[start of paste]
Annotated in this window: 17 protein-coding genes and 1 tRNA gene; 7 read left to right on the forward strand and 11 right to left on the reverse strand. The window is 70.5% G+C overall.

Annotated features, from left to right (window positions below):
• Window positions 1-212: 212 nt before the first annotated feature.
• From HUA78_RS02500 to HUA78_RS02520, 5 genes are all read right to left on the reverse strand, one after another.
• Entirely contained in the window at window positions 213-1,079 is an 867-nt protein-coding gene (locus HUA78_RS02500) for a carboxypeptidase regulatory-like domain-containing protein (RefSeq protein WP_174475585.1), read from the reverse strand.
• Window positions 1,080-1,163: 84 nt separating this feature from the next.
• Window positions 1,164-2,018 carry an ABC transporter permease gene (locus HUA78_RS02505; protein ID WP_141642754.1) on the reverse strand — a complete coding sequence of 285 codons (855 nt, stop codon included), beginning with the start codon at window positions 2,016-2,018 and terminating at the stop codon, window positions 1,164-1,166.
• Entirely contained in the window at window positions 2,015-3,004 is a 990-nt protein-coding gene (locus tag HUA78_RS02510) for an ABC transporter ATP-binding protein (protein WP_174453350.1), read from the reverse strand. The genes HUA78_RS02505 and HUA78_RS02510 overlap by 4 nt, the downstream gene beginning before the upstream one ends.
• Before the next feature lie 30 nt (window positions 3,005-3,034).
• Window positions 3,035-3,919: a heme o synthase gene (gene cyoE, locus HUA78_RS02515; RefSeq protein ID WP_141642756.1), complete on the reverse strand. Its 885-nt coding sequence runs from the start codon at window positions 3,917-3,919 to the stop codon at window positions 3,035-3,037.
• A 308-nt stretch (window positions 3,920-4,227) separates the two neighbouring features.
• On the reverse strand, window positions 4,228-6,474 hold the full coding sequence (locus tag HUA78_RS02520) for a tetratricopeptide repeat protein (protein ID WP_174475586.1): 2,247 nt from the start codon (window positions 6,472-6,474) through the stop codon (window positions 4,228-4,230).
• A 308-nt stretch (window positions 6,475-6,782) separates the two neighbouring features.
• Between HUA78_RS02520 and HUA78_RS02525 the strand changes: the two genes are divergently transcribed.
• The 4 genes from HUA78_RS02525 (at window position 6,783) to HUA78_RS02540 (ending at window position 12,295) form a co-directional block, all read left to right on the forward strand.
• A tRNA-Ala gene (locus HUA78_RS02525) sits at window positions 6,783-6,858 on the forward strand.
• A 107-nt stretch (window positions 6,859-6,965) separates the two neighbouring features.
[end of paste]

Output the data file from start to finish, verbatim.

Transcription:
Annotated in this window: 17 protein-coding genes and 1 tRNA gene; 7 read left to right on the forward strand and 11 right to left on the reverse strand. The window is 70.5% G+C overall.

Annotated features, from left to right (window positions below):
• Window positions 1-212: 212 nt before the first annotated feature.
• From HUA78_RS02500 to HUA78_RS02520, 5 genes are all read right to left on the reverse strand, one after another.
• Entirely contained in the window at window positions 213-1,079 is an 867-nt protein-coding gene (locus HUA78_RS02500) for a carboxypeptidase regulatory-like domain-containing protein (RefSeq protein WP_174475585.1), read from the reverse strand.
• Window positions 1,080-1,163: 84 nt separating this feature from the next.
• Window positions 1,164-2,018 carry an ABC transporter permease gene (locus HUA78_RS02505; protein ID WP_141642754.1) on the reverse strand — a complete coding sequence of 285 codons (855 nt, stop codon included), beginning with the start codon at window positions 2,016-2,018 and terminating at the stop codon, window positions 1,164-1,166.
• Entirely contained in the window at window positions 2,015-3,004 is a 990-nt protein-coding gene (locus tag HUA78_RS02510) for an ABC transporter ATP-binding protein (protein WP_174453350.1), read from the reverse strand. The genes HUA78_RS02505 and HUA78_RS02510 overlap by 4 nt, the downstream gene beginning before the upstream one ends.
• Before the next feature lie 30 nt (window positions 3,005-3,034).
• Window positions 3,035-3,919: a heme o synthase gene (gene cyoE, locus HUA78_RS02515; RefSeq protein ID WP_141642756.1), complete on the reverse strand. Its 885-nt coding sequence runs from the start codon at window positions 3,917-3,919 to the stop codon at window positions 3,035-3,037.
• A 308-nt stretch (window positions 3,920-4,227) separates the two neighbouring features.
• On the reverse strand, window positions 4,228-6,474 hold the full coding sequence (locus tag HUA78_RS02520) for a tetratricopeptide repeat protein (protein ID WP_174475586.1): 2,247 nt from the start codon (window positions 6,472-6,474) through the stop codon (window positions 4,228-4,230).
• A 308-nt stretch (window positions 6,475-6,782) separates the two neighbouring features.
• Between HUA78_RS02520 and HUA78_RS02525 the strand changes: the two genes are divergently transcribed.
• The 4 genes from HUA78_RS02525 (at window position 6,783) to HUA78_RS02540 (ending at window position 12,295) form a co-directional block, all read left to right on the forward strand.
• A tRNA-Ala gene (locus HUA78_RS02525) sits at window positions 6,783-6,858 on the forward strand.
• A 107-nt stretch (window positions 6,859-6,965) separates the two neighbouring features.